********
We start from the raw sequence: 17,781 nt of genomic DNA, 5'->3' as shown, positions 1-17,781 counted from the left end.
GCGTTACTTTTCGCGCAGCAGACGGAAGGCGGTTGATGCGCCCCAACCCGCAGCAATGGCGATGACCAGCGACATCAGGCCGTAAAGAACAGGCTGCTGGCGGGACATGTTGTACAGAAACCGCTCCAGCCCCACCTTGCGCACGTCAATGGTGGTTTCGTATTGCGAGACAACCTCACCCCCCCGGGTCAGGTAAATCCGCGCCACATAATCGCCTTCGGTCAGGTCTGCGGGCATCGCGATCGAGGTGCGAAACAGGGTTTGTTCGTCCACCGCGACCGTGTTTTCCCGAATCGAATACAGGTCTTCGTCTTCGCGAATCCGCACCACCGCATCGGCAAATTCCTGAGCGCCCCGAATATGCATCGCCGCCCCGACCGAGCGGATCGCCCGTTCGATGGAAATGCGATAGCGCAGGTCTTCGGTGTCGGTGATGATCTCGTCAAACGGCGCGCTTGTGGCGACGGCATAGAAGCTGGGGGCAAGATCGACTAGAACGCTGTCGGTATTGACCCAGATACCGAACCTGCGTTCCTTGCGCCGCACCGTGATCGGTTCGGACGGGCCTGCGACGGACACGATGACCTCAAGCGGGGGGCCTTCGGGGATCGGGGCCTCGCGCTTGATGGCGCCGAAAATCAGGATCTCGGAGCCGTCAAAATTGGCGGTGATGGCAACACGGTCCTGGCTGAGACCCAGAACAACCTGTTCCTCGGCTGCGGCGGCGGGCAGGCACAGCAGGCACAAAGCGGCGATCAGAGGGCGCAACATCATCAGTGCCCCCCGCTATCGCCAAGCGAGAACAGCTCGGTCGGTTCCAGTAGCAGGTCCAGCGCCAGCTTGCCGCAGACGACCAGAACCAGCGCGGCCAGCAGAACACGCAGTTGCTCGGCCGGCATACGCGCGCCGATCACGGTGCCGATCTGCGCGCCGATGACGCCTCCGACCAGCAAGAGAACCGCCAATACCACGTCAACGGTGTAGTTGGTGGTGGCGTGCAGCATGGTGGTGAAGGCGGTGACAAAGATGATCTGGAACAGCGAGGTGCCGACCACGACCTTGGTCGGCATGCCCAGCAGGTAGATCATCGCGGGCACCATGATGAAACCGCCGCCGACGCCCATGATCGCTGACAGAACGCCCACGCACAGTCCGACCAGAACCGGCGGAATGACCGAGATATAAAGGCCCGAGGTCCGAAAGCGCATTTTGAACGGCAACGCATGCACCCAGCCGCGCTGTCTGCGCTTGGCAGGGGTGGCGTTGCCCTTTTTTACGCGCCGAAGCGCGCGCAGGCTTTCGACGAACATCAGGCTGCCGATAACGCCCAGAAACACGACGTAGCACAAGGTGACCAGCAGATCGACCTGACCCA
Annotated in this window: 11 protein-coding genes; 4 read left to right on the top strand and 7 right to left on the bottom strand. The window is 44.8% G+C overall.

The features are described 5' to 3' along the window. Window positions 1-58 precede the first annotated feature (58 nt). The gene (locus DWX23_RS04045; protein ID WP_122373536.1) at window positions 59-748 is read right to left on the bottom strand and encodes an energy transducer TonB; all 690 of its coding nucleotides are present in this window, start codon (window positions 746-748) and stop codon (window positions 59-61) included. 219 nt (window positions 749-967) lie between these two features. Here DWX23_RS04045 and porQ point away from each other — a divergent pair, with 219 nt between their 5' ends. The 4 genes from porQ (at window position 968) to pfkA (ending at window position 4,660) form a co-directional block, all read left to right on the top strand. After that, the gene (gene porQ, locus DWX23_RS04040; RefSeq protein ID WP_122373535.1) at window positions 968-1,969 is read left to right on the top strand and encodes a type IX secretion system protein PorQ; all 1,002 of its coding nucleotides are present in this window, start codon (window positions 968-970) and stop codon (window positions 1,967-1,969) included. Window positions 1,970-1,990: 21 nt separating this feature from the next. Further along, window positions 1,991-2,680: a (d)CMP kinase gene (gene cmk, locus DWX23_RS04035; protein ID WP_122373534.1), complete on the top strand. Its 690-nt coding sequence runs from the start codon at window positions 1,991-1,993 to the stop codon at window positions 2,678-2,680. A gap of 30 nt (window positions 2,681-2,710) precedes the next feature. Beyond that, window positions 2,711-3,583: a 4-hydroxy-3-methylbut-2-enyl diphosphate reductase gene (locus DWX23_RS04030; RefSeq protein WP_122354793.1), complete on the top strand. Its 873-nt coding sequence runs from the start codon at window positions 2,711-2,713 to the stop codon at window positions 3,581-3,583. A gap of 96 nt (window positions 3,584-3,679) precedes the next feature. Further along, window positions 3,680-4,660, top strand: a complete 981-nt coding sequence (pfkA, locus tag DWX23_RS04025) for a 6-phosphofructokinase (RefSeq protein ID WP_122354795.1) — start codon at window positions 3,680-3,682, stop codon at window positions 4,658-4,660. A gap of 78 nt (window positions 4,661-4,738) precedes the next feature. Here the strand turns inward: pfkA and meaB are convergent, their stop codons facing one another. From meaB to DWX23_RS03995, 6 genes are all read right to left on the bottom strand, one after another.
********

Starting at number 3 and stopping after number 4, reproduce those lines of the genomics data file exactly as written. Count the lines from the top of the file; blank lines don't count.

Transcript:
Annotated in this window: 11 protein-coding genes; 4 read left to right on the top strand and 7 right to left on the bottom strand. The window is 44.8% G+C overall.

The features are described 5' to 3' along the window. Window positions 1-58 precede the first annotated feature (58 nt). The gene (locus DWX23_RS04045; protein ID WP_122373536.1) at window positions 59-748 is read right to left on the bottom strand and encodes an energy transducer TonB; all 690 of its coding nucleotides are present in this window, start codon (window positions 746-748) and stop codon (window positions 59-61) included. 219 nt (window positions 749-967) lie between these two features. Here DWX23_RS04045 and porQ point away from each other — a divergent pair, with 219 nt between their 5' ends. The 4 genes from porQ (at window position 968) to pfkA (ending at window position 4,660) form a co-directional block, all read left to right on the top strand. After that, the gene (gene porQ, locus DWX23_RS04040; RefSeq protein ID WP_122373535.1) at window positions 968-1,969 is read left to right on the top strand and encodes a type IX secretion system protein PorQ; all 1,002 of its coding nucleotides are present in this window, start codon (window positions 968-970) and stop codon (window positions 1,967-1,969) included. Window positions 1,970-1,990: 21 nt separating this feature from the next. Further along, window positions 1,991-2,680: a (d)CMP kinase gene (gene cmk, locus DWX23_RS04035; protein ID WP_122373534.1), complete on the top strand. Its 690-nt coding sequence runs from the start codon at window positions 1,991-1,993 to the stop codon at window positions 2,678-2,680. A gap of 30 nt (window positions 2,681-2,710) precedes the next feature. Beyond that, window positions 2,711-3,583: a 4-hydroxy-3-methylbut-2-enyl diphosphate reductase gene (locus DWX23_RS04030; RefSeq protein WP_122354793.1), complete on the top strand. Its 873-nt coding sequence runs from the start codon at window positions 2,711-2,713 to the stop codon at window positions 3,581-3,583. A gap of 96 nt (window positions 3,584-3,679) precedes the next feature. Further along, window positions 3,680-4,660, top strand: a complete 981-nt coding sequence (pfkA, locus tag DWX23_RS04025) for a 6-phosphofructokinase (RefSeq protein ID WP_122354795.1) — start codon at window positions 3,680-3,682, stop codon at window positions 4,658-4,660. A gap of 78 nt (window positions 4,661-4,738) precedes the next feature. Here the strand turns inward: pfkA and meaB are convergent, their stop codons facing one another. From meaB to DWX23_RS03995, 6 genes are all read right to left on the bottom strand, one after another.